Page:A tour through the northern counties of England, and the borders of Scotland - Volume I.djvu/282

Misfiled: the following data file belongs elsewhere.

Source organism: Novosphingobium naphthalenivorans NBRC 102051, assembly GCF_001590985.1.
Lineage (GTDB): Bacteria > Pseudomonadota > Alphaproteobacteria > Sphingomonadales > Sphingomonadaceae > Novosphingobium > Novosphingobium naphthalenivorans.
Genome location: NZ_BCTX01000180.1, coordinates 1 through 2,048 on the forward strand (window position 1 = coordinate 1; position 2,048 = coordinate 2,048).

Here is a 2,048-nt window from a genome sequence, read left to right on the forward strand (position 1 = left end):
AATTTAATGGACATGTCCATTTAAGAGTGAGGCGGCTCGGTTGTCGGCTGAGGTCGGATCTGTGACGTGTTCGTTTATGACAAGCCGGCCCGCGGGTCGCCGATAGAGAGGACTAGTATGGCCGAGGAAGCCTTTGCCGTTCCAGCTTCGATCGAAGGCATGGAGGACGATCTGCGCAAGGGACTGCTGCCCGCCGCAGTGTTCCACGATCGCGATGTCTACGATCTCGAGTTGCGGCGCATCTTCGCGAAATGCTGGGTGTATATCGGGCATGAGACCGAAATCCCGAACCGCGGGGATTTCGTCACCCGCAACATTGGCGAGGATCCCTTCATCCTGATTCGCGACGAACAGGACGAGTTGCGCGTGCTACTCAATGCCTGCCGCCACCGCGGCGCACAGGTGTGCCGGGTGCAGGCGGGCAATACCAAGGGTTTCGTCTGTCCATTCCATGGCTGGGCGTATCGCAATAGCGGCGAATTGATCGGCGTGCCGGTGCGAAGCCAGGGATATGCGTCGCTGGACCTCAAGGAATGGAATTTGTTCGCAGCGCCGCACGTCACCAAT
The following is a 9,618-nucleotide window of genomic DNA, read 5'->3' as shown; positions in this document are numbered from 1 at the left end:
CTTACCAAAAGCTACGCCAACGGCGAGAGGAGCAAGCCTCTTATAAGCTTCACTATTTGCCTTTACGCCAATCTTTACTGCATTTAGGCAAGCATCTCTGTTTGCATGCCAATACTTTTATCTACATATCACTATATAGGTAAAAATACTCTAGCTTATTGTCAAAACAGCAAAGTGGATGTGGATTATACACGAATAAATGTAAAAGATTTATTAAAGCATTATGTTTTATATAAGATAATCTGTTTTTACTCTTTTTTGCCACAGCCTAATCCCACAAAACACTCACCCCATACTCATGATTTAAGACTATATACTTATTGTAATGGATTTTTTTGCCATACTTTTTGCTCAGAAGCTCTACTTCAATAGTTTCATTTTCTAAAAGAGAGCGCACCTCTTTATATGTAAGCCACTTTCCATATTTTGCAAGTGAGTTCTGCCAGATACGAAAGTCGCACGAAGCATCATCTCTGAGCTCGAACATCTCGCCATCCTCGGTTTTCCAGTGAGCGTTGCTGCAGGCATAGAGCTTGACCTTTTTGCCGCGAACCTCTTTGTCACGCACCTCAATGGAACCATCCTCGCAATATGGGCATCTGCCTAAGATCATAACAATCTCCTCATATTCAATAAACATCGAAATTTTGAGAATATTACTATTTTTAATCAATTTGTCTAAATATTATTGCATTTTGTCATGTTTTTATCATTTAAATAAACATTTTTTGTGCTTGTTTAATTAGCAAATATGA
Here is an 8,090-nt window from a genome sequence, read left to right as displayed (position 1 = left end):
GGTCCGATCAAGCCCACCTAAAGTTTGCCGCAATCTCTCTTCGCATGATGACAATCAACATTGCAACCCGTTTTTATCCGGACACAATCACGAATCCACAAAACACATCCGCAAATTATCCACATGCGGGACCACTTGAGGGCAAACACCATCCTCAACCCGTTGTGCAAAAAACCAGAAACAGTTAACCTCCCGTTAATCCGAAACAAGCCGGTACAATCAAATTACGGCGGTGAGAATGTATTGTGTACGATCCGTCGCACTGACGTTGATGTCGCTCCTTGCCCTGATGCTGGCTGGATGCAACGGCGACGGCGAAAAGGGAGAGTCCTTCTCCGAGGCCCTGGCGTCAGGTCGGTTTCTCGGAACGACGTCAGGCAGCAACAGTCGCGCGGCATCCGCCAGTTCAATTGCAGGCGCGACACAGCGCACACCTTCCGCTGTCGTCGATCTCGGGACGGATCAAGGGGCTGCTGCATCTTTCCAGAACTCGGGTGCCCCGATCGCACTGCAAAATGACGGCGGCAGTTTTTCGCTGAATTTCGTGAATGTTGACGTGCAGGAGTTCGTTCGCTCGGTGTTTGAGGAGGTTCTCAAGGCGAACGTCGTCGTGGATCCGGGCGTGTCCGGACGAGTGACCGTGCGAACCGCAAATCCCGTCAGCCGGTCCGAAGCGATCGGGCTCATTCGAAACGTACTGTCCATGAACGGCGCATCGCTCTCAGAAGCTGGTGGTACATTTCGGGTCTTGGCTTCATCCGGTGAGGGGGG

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of the choir stood the high altar, whose situation is marked by the remaining Mosaic pavement, on which it was placed. Taking a view of the interior from the extremity of the Lady's chapel, the vista is beautiful; a range of dilapidated building of the chastest Gothic, three hundred and sixty feet long, finely relieved with wood. At the termination of this, stands one of the towers, two of which formerly graced the western end. The northern one only remains, lifting its venerable head to the height of one hundred and seventy-four feet. This is divided into three parts by two bands or little projections of stone from its face, each inscribed with sentences that are now easily made out. They are as follow. —On the east side: Soli Deo Jhu. Xto. honor. et glia. in secla. sclor. On the west side: Agno Dei Jhu. Xto. honor, et glia. scla. sclor. On the upper band at the north side: Et virtus et fortitudo Deo nostro in secula seculorum. Amen. On the lower band same side: Soli Deo honor, et glia. secula seculorum. On the south side: Soli Deo honor, et glia. in secula seculorum. Amen.—A door leading out of the southern aile conducted us into the cloister-garden; the abbot's-garden; the magnificent chapter-house, originally divided by two ranges of pillars into a nave and side ailes; the extensive cloisters, three hundred feet long;